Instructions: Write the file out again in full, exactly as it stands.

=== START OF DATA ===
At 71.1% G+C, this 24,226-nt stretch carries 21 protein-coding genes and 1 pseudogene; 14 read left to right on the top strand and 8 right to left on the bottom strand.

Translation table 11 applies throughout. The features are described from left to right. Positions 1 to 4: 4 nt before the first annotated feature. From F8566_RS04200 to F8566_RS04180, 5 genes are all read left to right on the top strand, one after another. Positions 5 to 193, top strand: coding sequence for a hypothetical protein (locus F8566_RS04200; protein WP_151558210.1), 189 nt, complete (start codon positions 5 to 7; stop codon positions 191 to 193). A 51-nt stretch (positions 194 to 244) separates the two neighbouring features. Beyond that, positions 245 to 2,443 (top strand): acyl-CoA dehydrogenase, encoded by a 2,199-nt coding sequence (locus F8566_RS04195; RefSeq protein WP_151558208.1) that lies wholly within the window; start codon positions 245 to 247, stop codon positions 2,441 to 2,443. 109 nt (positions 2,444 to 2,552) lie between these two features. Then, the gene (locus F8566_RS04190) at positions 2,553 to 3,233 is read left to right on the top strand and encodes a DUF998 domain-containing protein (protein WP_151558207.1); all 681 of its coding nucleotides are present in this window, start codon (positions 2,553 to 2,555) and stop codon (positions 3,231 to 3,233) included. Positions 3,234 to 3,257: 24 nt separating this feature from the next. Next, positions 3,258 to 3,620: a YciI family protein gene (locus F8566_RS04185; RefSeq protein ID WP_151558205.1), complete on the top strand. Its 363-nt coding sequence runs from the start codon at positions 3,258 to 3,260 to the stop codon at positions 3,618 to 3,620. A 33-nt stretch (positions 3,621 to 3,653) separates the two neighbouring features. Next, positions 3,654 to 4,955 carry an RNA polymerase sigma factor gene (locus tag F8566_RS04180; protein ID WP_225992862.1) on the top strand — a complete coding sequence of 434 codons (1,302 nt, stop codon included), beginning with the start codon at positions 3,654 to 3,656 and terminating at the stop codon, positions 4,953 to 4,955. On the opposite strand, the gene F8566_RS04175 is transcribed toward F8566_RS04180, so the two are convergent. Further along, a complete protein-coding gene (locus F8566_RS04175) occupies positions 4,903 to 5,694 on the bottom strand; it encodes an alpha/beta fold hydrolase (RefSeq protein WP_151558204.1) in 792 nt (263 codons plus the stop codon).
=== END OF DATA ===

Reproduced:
At 71.1% G+C, this 24,226-nt stretch carries 21 protein-coding genes and 1 pseudogene; 14 read left to right on the top strand and 8 right to left on the bottom strand.

Translation table 11 applies throughout. The features are described from left to right. Positions 1 to 4: 4 nt before the first annotated feature. From F8566_RS04200 to F8566_RS04180, 5 genes are all read left to right on the top strand, one after another. Positions 5 to 193, top strand: coding sequence for a hypothetical protein (locus F8566_RS04200; protein WP_151558210.1), 189 nt, complete (start codon positions 5 to 7; stop codon positions 191 to 193). A 51-nt stretch (positions 194 to 244) separates the two neighbouring features. Beyond that, positions 245 to 2,443 (top strand): acyl-CoA dehydrogenase, encoded by a 2,199-nt coding sequence (locus F8566_RS04195; RefSeq protein WP_151558208.1) that lies wholly within the window; start codon positions 245 to 247, stop codon positions 2,441 to 2,443. 109 nt (positions 2,444 to 2,552) lie between these two features. Then, the gene (locus F8566_RS04190) at positions 2,553 to 3,233 is read left to right on the top strand and encodes a DUF998 domain-containing protein (protein WP_151558207.1); all 681 of its coding nucleotides are present in this window, start codon (positions 2,553 to 2,555) and stop codon (positions 3,231 to 3,233) included. Positions 3,234 to 3,257: 24 nt separating this feature from the next. Next, positions 3,258 to 3,620: a YciI family protein gene (locus F8566_RS04185; RefSeq protein ID WP_151558205.1), complete on the top strand. Its 363-nt coding sequence runs from the start codon at positions 3,258 to 3,260 to the stop codon at positions 3,618 to 3,620. A 33-nt stretch (positions 3,621 to 3,653) separates the two neighbouring features. Next, positions 3,654 to 4,955 carry an RNA polymerase sigma factor gene (locus tag F8566_RS04180; protein ID WP_225992862.1) on the top strand — a complete coding sequence of 434 codons (1,302 nt, stop codon included), beginning with the start codon at positions 3,654 to 3,656 and terminating at the stop codon, positions 4,953 to 4,955. On the opposite strand, the gene F8566_RS04175 is transcribed toward F8566_RS04180, so the two are convergent. Further along, a complete protein-coding gene (locus F8566_RS04175) occupies positions 4,903 to 5,694 on the bottom strand; it encodes an alpha/beta fold hydrolase (RefSeq protein WP_151558204.1) in 792 nt (263 codons plus the stop codon).